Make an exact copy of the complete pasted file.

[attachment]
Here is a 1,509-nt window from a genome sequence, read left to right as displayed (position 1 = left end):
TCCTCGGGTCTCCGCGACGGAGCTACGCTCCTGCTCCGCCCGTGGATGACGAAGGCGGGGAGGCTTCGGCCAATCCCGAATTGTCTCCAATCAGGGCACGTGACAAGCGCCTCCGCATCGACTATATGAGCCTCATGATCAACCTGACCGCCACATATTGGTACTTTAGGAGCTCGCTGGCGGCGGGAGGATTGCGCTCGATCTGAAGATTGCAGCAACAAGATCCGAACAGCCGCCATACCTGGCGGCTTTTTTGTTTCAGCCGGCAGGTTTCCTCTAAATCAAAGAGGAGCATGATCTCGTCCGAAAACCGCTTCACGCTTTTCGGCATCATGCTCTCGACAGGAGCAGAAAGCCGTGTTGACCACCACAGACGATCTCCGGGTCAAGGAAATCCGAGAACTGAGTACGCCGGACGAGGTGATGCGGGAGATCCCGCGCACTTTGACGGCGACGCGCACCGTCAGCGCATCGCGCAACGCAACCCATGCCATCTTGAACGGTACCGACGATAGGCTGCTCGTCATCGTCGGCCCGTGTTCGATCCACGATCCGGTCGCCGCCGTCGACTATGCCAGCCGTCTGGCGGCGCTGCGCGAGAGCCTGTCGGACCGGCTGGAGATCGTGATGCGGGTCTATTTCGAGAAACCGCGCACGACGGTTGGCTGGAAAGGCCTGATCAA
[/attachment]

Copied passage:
Here is a 1,509-nt window from a genome sequence, read left to right as displayed (position 1 = left end):
TCCTCGGGTCTCCGCGACGGAGCTACGCTCCTGCTCCGCCCGTGGATGACGAAGGCGGGGAGGCTTCGGCCAATCCCGAATTGTCTCCAATCAGGGCACGTGACAAGCGCCTCCGCATCGACTATATGAGCCTCATGATCAACCTGACCGCCACATATTGGTACTTTAGGAGCTCGCTGGCGGCGGGAGGATTGCGCTCGATCTGAAGATTGCAGCAACAAGATCCGAACAGCCGCCATACCTGGCGGCTTTTTTGTTTCAGCCGGCAGGTTTCCTCTAAATCAAAGAGGAGCATGATCTCGTCCGAAAACCGCTTCACGCTTTTCGGCATCATGCTCTCGACAGGAGCAGAAAGCCGTGTTGACCACCACAGACGATCTCCGGGTCAAGGAAATCCGAGAACTGAGTACGCCGGACGAGGTGATGCGGGAGATCCCGCGCACTTTGACGGCGACGCGCACCGTCAGCGCATCGCGCAACGCAACCCATGCCATCTTGAACGGTACCGACGATAGGCTGCTCGTCATCGTCGGCCCGTGTTCGATCCACGATCCGGTCGCCGCCGTCGACTATGCCAGCCGTCTGGCGGCGCTGCGCGAGAGCCTGTCGGACCGGCTGGAGATCGTGATGCGGGTCTATTTCGAGAAACCGCGCACGACGGTTGGCTGGAAAGGCCTGATCAA